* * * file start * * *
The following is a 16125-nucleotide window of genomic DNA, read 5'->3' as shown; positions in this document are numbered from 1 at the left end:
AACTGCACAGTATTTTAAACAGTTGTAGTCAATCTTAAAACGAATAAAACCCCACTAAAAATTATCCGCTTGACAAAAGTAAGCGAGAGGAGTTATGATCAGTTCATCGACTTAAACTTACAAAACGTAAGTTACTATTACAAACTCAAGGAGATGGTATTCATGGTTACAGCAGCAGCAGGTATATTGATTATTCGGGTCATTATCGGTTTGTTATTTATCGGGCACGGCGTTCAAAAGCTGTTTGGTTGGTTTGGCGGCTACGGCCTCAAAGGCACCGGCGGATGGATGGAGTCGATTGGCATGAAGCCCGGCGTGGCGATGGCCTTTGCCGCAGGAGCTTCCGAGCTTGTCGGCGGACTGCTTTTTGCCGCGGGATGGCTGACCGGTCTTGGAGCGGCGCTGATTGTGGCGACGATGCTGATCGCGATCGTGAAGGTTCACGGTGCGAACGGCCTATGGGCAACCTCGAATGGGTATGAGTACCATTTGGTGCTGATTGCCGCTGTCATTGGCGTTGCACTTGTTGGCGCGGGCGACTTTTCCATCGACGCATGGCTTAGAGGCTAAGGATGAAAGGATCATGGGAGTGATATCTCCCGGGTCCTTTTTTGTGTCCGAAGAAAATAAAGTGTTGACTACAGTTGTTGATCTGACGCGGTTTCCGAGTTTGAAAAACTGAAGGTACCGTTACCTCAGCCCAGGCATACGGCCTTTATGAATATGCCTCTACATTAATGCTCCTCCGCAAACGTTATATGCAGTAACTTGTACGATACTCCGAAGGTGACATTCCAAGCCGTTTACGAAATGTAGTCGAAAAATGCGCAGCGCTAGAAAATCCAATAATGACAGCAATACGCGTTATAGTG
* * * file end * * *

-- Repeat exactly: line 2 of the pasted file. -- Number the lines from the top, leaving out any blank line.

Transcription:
AACTGCACAGTATTTTAAACAGTTGTAGTCAATCTTAAAACGAATAAAACCCCACTAAAAATTATCCGCTTGACAAAAGTAAGCGAGAGGAGTTATGATCAGTTCATCGACTTAAACTTACAAAACGTAAGTTACTATTACAAACTCAAGGAGATGGTATTCATGGTTACAGCAGCAGCAGGTATATTGATTATTCGGGTCATTATCGGTTTGTTATTTATCGGGCACGGCGTTCAAAAGCTGTTTGGTTGGTTTGGCGGCTACGGCCTCAAAGGCACCGGCGGATGGATGGAGTCGATTGGCATGAAGCCCGGCGTGGCGATGGCCTTTGCCGCAGGAGCTTCCGAGCTTGTCGGCGGACTGCTTTTTGCCGCGGGATGGCTGACCGGTCTTGGAGCGGCGCTGATTGTGGCGACGATGCTGATCGCGATCGTGAAGGTTCACGGTGCGAACGGCCTATGGGCAACCTCGAATGGGTATGAGTACCATTTGGTGCTGATTGCCGCTGTCATTGGCGTTGCACTTGTTGGCGCGGGCGACTTTTCCATCGACGCATGGCTTAGAGGCTAAGGATGAAAGGATCATGGGAGTGATATCTCCCGGGTCCTTTTTTGTGTCCGAAGAAAATAAAGTGTTGACTACAGTTGTTGATCTGACGCGGTTTCCGAGTTTGAAAAACTGAAGGTACCGTTACCTCAGCCCAGGCATACGGCCTTTATGAATATGCCTCTACATTAATGCTCCTCCGCAAACGTTATATGCAGTAACTTGTACGATACTCCGAAGGTGACATTCCAAGCCGTTTACGAAATGTAGTCGAAAAATGCGCAGCGCTAGAAAATCCAATAATGACAGCAATACGCGTTATAGTG